March 6 2018
Kimberley to Pretoria via Joburg Airport
Time: 12 hours includes 3 hour tour in Kimberley
My brother was arriving today. So, we altered our route to meet him at Joberg Airport before heading to Pretoria. Simple right? You hit the main highway then turn on to the N1 towards the airport.
Before I dig into it, let’s talk about the Big hole.
After our delicious breakfast at the Kimberley Country House, where the owner/ex chef ensured each and every detail of the set up was neat, we drove to the Big Hole 10 minutes away. A massive hole excavated by hand that led to the diamond rush and the formation of De Beers. The open air museum blew our minds. We walked through an open air museum (the old town) that took us back to 1871 to retrace the history of the diamond industry exhibiting dealerships, pubs, salons, a train station and a church. Diamonds were first discovered near the Orange River in 1866 and other areas, but Kimberley triggered the big guns from EU to come out here and changed the course of South Africa’s future. After we walked around, we watched a film that told us the story of Kimberley. We walked over the open air steel platform to stare down at the hole that shimmered with a beautiful reflection the sky above. Afraid of heights? This wasn’t bad.
We rode the elevator down to the mine that recreated the real deal such as walls being bulldozed, extreme noise in the background. Just before claustrophobia hit, we entered the most polished room that exhibited the history of diamonds in its entirety, the history of South Africa vs the world and South Africa after diamonds. Did you know diamonds were first discovered in India? We walked into a totally secured vault that displayed massive diamonds, all shapes and sizes and the famous 616! We were in awe! I’m not a big diamond fan, but this experience blinged up our minds for sure. You can spend hours here.
After the museum, we drove to the McGregor Museum to meet with a guide who drove us to the Rudd House, once owned by the co-founder of De Beers, Charles Rudd, and then donated to the McGregor Museum. It’s also known as the ‘Bungalow’ originally a 4 bedroom house that later expanded into more than 20 chambers and bedrooms when his son Henry Percy Rudd moved in. There were a couple of memorabilia that belonged to Mr Rudd and family photos in the living room. Some of the furniture, flooring and walls were original. A fig tree in the garden. We were here to dive into the aspects of luxury back in the day, although we didn’t see the gold medal Percy Rudd’s son, Bevil Rudd MC, won in the 400m at the Antwerp Olympics in 1920.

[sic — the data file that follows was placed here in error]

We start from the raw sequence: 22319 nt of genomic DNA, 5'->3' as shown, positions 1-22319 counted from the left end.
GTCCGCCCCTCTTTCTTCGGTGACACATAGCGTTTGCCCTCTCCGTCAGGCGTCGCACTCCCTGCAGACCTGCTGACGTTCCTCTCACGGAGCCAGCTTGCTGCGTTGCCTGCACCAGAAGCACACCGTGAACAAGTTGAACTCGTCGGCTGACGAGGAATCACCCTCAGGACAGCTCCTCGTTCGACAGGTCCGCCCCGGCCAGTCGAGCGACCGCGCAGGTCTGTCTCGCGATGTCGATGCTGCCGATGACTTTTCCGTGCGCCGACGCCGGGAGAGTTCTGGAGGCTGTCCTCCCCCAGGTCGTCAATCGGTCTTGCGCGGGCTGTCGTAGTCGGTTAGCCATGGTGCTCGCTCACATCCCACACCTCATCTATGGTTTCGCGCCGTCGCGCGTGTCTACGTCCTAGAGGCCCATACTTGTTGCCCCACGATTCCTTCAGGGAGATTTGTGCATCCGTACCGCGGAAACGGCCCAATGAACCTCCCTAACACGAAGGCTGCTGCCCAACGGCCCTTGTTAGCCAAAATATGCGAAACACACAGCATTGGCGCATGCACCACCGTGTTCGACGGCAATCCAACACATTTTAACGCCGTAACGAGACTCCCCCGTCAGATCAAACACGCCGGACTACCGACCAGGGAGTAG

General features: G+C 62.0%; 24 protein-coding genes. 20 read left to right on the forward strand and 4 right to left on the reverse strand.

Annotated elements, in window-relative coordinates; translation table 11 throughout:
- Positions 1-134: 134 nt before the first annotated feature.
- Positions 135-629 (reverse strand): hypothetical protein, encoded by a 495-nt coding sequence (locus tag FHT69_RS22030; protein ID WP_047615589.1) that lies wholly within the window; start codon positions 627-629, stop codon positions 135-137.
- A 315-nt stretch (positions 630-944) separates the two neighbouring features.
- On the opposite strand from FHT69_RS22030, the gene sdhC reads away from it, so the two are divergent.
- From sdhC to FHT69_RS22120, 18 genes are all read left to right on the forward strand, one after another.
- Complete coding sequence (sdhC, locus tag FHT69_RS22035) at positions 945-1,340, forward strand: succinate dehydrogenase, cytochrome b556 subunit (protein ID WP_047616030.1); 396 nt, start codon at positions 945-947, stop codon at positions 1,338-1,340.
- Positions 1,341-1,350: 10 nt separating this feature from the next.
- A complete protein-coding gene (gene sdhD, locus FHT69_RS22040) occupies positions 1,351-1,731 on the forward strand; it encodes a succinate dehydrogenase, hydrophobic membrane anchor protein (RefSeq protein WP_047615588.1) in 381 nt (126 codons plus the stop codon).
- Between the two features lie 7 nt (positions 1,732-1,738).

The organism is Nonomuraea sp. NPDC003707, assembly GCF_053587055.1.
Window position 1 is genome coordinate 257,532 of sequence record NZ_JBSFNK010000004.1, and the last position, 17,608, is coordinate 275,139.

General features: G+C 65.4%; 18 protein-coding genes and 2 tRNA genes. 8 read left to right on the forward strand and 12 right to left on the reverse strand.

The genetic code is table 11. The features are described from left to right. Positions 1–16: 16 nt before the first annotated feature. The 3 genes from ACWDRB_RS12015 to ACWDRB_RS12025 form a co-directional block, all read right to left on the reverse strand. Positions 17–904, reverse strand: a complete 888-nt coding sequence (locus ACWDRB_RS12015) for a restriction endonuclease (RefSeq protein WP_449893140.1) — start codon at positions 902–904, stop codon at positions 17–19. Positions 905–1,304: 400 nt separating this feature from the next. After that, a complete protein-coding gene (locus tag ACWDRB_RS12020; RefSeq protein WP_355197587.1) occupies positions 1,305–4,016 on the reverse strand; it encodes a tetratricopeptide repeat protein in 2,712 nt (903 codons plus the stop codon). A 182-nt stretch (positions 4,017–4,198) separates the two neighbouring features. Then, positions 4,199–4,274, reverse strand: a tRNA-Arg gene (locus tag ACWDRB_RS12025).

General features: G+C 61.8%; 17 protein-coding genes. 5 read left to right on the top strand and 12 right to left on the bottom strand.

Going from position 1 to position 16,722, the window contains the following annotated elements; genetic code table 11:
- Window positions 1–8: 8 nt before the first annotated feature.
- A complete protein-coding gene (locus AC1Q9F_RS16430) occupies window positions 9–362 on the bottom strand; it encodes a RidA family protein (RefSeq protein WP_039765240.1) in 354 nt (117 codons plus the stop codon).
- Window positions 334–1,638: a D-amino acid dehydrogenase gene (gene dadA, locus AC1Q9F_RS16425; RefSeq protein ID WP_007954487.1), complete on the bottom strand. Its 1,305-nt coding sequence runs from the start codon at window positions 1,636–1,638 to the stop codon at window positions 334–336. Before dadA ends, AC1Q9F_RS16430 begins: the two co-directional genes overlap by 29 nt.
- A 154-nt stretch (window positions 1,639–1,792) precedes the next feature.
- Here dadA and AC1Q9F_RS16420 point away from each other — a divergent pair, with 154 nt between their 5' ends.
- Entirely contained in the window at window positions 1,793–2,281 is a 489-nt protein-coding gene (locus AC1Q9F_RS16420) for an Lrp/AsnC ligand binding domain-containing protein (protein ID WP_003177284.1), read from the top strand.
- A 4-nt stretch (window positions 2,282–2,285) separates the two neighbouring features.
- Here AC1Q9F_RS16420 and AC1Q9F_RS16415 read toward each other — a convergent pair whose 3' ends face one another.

We walked into the dining room, through the game room with a pool table and some taxidermy collections, into the kitchen, the nursery and some of the bedrooms. Cutlery clinking? Baby cries? I was totally oblivious to Kimberley’s ghost town reputation? The Rudd House is totally haunted with proof? Our guide brought it up a couple of days later. He said he was spooked out in the kitchen. For reals? The dining room is where all the actions happens according to some journalists who took photos there and only 2 out of 3 appeared. I hadn’t felt anything unusual. Anyway…
We were on the road again, stopped at a gas station for lunch, then off to ‘avoid the rush hour traffic to Joberg Airport’ to meet my brother at 4:30pm. According to the guide ‘we were on course’. As we drove on the N1, he took a left turn and drove us into a township. What’s worse, his GPS Tracker, drove us into a DEAD END…IN THE TOWNSHIP. I couldn’t believe it. You can’t afford to make a mistake here. So what if the GPS guides you to the left – that didn’t even look like it was the right way. It’s one highway..to the goddamn airport. Rain added to the misery. The skies turned grey. We finally arrived at 6:00pm, totally off course, because he underestimated the distance top. I started to question his competence. This guy was going to drive us down the Sani Pass he allegedly knew so well. So I chilled out and assumed this was an one off ‘mistake’.
We drove along flat and fertile landscapes dotted by mining settlements or farms. The scenery was pretty much the same throughout the journey until we reached Joberg and Pretoria.
After we met my brother, we headed to Pretoria. It was raining and hazard lights were in full swing. At 7pm we pulled into our ‘guest house’, Waterkloof Guest Lodge where we met with a check in disaster, because it was the wrong guest house. The guide assured us it was okay and said ‘the other guest house is 2 minutes away’. We drove in circles around a residential neighborhood, thanks to his useful GPS, once again, for 10 minutes until we spotted the guest house ourselves. Finally we pulled into the most stunning guest house! Two storey self catering houses or ground floor rooms that overlooked the pool surrounded by a lush garden and super tall trees that gave it a rustic feel. We instantly felt at home!
Pingback: Goodbye Durban – Day 15 | CRAYSCAPE·